New Poll Sheds Light Into Public Opinion of UK Gambling Advertising
The UK betting and gaming industry is bracing itself for the sweeping changes that will come with the White Paper on UK gambling, whenever that may be published. In fact, in anticipation of the White Paper and the new rules it will bring about, some key interested parties have already started making changes. One example that has been very well-covered by the media in recent weeks is that of the English Premier League – last week all clubs unanimously agreed to stop advertising betting sites and bookmakers on the front of their matchday shirts. It is widely believed that this decision came with pressure from the UK Government and with hints that betting sites could be banned from football shirts and stadiums altogether should the Premier League not come to a voluntary agreement.
In the wake of this decision, one of the most active opponents of gambling in the UK as a whole, the Christian charity CARE has released the results of a poll in order to establish what people in the UK thought of gambling advertising and the promotion of betting sites. According to the poll, a lot of people are of the opinion that there are too many gambling adverts on television, and that tougher controls need to be put in place to manage and regulate these ads.
The exact numbers suggest that 64% of poll takes were of the opinion that the gambling ads on TV are “too many”. Further to this, a staggering 90% of those who took part were of the opinion that any advertising of betting sites, bookmakers, or other gambling services in relation to football should be regulated by an official body. 85% of the participants expressed their support for having a part of gambling profits fund services that are required by those who suffer from a gambling addiction. 90% of people were supportive of checks that would help ensure safer and more responsible gambling by preventing those in financial difficulty from placing bets. Finally, 2/3 of those asked stated that betting sites and bookmakers should not offer VIP promotions.
The poll, ran by data and market research services provider Savanta on behalf of CARE, touched upon a large number of controversial issues such as gambling advertising, gambling harm, and safer gambling and social responsibility. CARE has considered the survey a successful example that the UK public is supportive of stricter controls and measures when it comes to the relationship between football and gambling advertising. CARE’s Gambling Policy Lead Tim Cairns said:
“We again urge the government to introduce a robust statutory levy on industry profits to help those harmed by industry products. If leaks are accurate and the levy is to be one percent of profit, this will not be enough to help. If the government are serious about introducing a levy that will bring change, then it must be set at five percent. This is the minimum required to begin to address the immense harms we are witnessing to individuals, families, and whole communities.”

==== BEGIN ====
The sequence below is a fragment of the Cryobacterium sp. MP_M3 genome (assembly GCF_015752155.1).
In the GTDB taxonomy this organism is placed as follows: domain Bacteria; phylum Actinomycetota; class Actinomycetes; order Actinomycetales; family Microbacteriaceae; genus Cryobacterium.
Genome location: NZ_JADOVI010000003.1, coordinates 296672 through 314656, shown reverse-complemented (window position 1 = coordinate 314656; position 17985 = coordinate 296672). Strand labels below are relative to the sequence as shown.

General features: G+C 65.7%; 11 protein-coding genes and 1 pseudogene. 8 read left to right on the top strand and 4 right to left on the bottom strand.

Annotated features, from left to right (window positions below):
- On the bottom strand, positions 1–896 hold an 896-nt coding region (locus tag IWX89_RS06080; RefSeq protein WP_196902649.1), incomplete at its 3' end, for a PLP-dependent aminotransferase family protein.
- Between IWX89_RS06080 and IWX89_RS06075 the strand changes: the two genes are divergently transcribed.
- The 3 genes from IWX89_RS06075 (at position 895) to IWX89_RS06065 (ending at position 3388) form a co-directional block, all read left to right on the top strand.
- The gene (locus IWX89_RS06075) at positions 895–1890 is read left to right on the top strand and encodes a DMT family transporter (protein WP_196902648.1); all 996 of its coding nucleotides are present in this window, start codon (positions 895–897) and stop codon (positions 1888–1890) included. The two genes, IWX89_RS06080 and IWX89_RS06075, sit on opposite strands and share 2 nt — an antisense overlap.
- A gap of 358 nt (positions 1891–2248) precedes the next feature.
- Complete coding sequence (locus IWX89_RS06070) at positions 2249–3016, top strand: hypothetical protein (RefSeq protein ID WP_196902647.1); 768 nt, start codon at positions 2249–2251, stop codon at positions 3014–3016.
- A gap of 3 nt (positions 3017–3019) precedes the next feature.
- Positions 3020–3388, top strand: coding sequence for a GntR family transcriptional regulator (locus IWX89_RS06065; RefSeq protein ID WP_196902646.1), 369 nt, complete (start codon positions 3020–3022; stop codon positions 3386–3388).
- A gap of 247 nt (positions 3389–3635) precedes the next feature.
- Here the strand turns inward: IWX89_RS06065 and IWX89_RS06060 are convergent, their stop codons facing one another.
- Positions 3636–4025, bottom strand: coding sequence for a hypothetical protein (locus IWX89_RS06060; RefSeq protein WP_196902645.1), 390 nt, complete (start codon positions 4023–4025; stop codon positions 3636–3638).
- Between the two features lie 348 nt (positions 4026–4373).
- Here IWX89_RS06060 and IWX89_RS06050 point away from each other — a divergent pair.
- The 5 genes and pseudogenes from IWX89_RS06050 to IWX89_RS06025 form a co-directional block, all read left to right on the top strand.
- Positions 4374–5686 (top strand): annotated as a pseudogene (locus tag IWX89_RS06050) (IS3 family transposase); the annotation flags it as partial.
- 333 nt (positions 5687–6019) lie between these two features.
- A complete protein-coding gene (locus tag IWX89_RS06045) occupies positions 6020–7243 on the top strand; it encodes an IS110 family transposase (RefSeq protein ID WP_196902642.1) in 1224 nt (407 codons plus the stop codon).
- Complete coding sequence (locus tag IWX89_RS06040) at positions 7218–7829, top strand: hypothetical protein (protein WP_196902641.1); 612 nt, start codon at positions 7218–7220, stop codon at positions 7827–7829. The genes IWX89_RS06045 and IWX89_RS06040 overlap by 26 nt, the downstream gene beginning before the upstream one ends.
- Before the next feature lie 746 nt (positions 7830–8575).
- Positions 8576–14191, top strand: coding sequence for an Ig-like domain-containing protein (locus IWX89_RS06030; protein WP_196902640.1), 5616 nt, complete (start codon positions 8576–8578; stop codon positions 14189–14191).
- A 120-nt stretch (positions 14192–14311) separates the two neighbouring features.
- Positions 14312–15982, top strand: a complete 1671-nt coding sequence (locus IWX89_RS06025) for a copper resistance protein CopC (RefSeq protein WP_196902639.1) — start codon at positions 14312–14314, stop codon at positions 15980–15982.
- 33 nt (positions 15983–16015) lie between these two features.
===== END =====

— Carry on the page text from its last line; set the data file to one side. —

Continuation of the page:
Cairns also reiterated that, according to the results of the survey, the UK public wants advertising of betting sites and gambling in football to be “properly regulated” He pointed out that 9 out of 10 people in the UK would like to have a regulator who has the power to ensure safer and more responsible gambling advertising during football matches, and promotion of gambling that would not lead to any harm. According to Cairns, people who took part in the poll would like to have less advertising of gambling during live football events. He pointed out that an average game from the UK Premier League features 300 impressions of betting sites and other gambling providers, and 64% believe this is a too much. According to Cairns, the poll “illustrates public support for tougher measures, including a levy on gambling company profits, better oversight of advertising in sport, and an end to unethical promotions” and “change is needed”.
Naturally, other parties involved in the debate may question some of the results of the poll, asking if UK adults feel this way just about betting sites and bookmakers being advertised during live football events, or if they would like to see all advertising cut down, no matter what the product. CARE has also touched on the complicated issue of a mandatory levy on gambling – something which is rumoured to be coming with the White Paper, but which other industry experts are treating with a lot of care. For example, the UK Betting and Gaming Council have already suggested that any levy should be tiered, and that retail bookmakers would struggle paying even 1% of profits on top on the existing taxes. 5% as requested by Cairns would mean that a lot bookmakers may have to go out of business. This can be problematic for the already struggling UK economy, as betting and gaming brings £4.2b in taxes to the UK coffers, and the industry sponsors 42,000 jobs.
Most importantly, the poll results show that there will be a vigorous debate surrounding all the measures introduced by the pending White Paper on UK gambling. The UK Government has already stated that it would listen to, and engage with, all parties involved in order to get it right and turn the UK Gambling Industry into a leading example of a good system.